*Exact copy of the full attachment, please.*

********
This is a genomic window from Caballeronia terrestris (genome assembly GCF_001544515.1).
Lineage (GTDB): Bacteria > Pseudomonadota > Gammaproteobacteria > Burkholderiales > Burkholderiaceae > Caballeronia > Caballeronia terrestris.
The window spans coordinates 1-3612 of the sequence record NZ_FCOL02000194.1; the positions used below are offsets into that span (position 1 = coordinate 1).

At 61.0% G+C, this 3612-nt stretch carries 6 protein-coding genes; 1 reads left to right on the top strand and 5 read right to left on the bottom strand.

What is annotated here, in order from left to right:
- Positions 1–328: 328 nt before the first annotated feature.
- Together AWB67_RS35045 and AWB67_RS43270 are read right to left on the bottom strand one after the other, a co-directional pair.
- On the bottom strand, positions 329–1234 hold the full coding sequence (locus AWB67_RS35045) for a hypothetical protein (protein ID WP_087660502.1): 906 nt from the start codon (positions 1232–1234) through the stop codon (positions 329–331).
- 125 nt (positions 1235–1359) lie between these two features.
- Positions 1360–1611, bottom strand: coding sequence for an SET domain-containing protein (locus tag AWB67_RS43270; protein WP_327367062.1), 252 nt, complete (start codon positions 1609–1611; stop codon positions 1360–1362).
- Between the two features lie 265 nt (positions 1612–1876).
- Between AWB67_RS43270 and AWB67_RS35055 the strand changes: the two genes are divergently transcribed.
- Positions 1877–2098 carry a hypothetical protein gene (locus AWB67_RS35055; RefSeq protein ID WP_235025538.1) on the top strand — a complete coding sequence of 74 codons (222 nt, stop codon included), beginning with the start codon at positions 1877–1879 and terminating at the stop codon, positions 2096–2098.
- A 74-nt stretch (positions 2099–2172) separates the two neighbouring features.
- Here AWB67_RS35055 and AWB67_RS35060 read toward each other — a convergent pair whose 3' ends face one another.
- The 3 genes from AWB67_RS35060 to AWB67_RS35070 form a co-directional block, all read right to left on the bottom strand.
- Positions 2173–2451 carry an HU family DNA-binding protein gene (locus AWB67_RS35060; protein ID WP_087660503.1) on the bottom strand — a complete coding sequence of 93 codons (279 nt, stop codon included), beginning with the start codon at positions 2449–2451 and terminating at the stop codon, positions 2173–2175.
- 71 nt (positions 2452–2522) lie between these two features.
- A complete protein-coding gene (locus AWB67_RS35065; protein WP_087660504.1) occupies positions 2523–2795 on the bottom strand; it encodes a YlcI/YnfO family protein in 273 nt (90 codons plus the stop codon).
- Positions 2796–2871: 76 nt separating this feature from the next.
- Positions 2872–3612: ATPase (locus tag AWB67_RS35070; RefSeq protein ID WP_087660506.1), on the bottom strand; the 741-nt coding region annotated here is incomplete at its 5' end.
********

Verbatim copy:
This is a genomic window from Caballeronia terrestris (genome assembly GCF_001544515.1).
Lineage (GTDB): Bacteria > Pseudomonadota > Gammaproteobacteria > Burkholderiales > Burkholderiaceae > Caballeronia > Caballeronia terrestris.
The window spans coordinates 1-3612 of the sequence record NZ_FCOL02000194.1; the positions used below are offsets into that span (position 1 = coordinate 1).

At 61.0% G+C, this 3612-nt stretch carries 6 protein-coding genes; 1 reads left to right on the top strand and 5 read right to left on the bottom strand.

What is annotated here, in order from left to right:
- Positions 1–328: 328 nt before the first annotated feature.
- Together AWB67_RS35045 and AWB67_RS43270 are read right to left on the bottom strand one after the other, a co-directional pair.
- On the bottom strand, positions 329–1234 hold the full coding sequence (locus AWB67_RS35045) for a hypothetical protein (protein ID WP_087660502.1): 906 nt from the start codon (positions 1232–1234) through the stop codon (positions 329–331).
- 125 nt (positions 1235–1359) lie between these two features.
- Positions 1360–1611, bottom strand: coding sequence for an SET domain-containing protein (locus tag AWB67_RS43270; protein WP_327367062.1), 252 nt, complete (start codon positions 1609–1611; stop codon positions 1360–1362).
- Between the two features lie 265 nt (positions 1612–1876).
- Between AWB67_RS43270 and AWB67_RS35055 the strand changes: the two genes are divergently transcribed.
- Positions 1877–2098 carry a hypothetical protein gene (locus AWB67_RS35055; RefSeq protein ID WP_235025538.1) on the top strand — a complete coding sequence of 74 codons (222 nt, stop codon included), beginning with the start codon at positions 1877–1879 and terminating at the stop codon, positions 2096–2098.
- A 74-nt stretch (positions 2099–2172) separates the two neighbouring features.
- Here AWB67_RS35055 and AWB67_RS35060 read toward each other — a convergent pair whose 3' ends face one another.
- The 3 genes from AWB67_RS35060 to AWB67_RS35070 form a co-directional block, all read right to left on the bottom strand.
- Positions 2173–2451 carry an HU family DNA-binding protein gene (locus AWB67_RS35060; protein ID WP_087660503.1) on the bottom strand — a complete coding sequence of 93 codons (279 nt, stop codon included), beginning with the start codon at positions 2449–2451 and terminating at the stop codon, positions 2173–2175.
- 71 nt (positions 2452–2522) lie between these two features.
- A complete protein-coding gene (locus AWB67_RS35065; protein WP_087660504.1) occupies positions 2523–2795 on the bottom strand; it encodes a YlcI/YnfO family protein in 273 nt (90 codons plus the stop codon).
- Positions 2796–2871: 76 nt separating this feature from the next.
- Positions 2872–3612: ATPase (locus tag AWB67_RS35070; RefSeq protein ID WP_087660506.1), on the bottom strand; the 741-nt coding region annotated here is incomplete at its 5' end.